There were also some other old empty tombs down in the cave, but I don't know the explanation behind them.
This next picture is a little weird and I'm not quite sure what to think about it. There at Manger Square they also have the Chapel of the Innocents that is built in memory of all the male children that were killed under Herod's order. Underneath, there is a cave with empty tombs and several rooms full of bones. I don't think most people know about this place because you can only get into it through a locked gate. But my friend Sahar, who is from Bethlehem, knows the monks well enough there to ask for the key. So we went down there and sure enough, lots of bones. Some were very small, clearly belonging to children. Others were more adult sized. I guess the story is that the adult bones belong to the mothers who refused to hand over their babies, so they were also killed. How's that for a lovely story? If it makes you feel better, I really doubt that's what these bones are from. But it still definitely made me stop and think about what it would have been like for those families back then. I can't imagine someone coming into my house and killing Jackson just because of the cowardice and fear of a higher governmental authority. :(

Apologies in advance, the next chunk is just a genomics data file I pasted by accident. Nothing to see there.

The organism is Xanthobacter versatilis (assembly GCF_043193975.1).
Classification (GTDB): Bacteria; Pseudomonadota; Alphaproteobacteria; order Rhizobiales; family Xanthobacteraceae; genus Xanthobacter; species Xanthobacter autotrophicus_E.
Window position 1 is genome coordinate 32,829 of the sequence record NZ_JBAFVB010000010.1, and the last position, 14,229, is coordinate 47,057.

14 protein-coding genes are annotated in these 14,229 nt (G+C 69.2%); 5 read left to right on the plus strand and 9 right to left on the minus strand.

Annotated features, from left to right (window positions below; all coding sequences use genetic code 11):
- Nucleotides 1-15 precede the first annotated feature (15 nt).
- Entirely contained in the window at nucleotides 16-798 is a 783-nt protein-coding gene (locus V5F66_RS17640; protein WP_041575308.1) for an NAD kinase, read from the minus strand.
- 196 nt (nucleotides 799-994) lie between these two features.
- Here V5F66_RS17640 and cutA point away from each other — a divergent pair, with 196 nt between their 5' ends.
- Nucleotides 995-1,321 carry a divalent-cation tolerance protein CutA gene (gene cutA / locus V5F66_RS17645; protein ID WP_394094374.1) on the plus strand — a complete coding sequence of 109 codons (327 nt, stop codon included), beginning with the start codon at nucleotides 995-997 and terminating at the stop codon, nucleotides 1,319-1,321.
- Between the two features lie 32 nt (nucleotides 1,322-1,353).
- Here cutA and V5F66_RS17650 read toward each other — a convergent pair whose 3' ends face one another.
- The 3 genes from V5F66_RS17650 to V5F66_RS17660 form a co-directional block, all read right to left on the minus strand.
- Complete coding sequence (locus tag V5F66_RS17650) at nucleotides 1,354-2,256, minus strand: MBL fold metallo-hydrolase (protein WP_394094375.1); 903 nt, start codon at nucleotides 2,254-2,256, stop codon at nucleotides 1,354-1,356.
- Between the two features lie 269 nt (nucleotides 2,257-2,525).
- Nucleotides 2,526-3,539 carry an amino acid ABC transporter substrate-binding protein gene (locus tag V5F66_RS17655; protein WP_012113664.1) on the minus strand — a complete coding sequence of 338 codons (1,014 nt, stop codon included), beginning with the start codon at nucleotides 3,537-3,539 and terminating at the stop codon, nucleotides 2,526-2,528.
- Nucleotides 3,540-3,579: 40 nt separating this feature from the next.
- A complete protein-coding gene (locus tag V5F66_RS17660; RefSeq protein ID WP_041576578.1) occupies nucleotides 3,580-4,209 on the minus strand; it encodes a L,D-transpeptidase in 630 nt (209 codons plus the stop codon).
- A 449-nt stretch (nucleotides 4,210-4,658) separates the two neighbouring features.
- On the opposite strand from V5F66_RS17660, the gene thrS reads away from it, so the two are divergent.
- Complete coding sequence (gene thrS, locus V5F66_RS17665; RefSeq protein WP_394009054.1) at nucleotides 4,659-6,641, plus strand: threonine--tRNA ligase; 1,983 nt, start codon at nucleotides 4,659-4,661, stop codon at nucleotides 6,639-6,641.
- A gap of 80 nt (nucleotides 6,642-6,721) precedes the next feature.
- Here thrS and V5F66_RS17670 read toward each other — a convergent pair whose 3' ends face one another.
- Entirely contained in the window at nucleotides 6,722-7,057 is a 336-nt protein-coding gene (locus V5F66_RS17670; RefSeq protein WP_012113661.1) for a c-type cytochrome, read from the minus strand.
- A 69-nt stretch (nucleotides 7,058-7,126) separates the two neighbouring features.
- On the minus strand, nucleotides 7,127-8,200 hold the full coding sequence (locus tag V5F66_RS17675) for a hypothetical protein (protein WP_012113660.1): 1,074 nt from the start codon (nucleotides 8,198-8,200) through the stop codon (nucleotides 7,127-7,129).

This last picture is of one of "Solomon's Pools" just outside of Bethlehem. There are three of these huge pools, and they get their name from a scripture about Solomon building pools to provide water. But most scholars agree that they are more likely to date back to Herod the Great. He had these pools built to channel water into Jerusalem, Bethlehem, and one of his palaces. The water was utilized through a very sophisticated aqueduct system. They channeled the water clear up until sometime in the 40's, so it has been a major source of water supply for centuries. After that, they became a recreational spot where people would go swimming. But I am sad to say that they are all dried up. Fences have been built up all around them, and garbage is collecting. I took this picture through one of the holes in a chain link fence. From what I hear, this area used to be absolutely beautiful. Now it's a weird left-over existence of what once was. I searched the internet for a long time in an effort to find more information, but I couldn't find anything current. I would love to know the reasoning behind blocking it all off.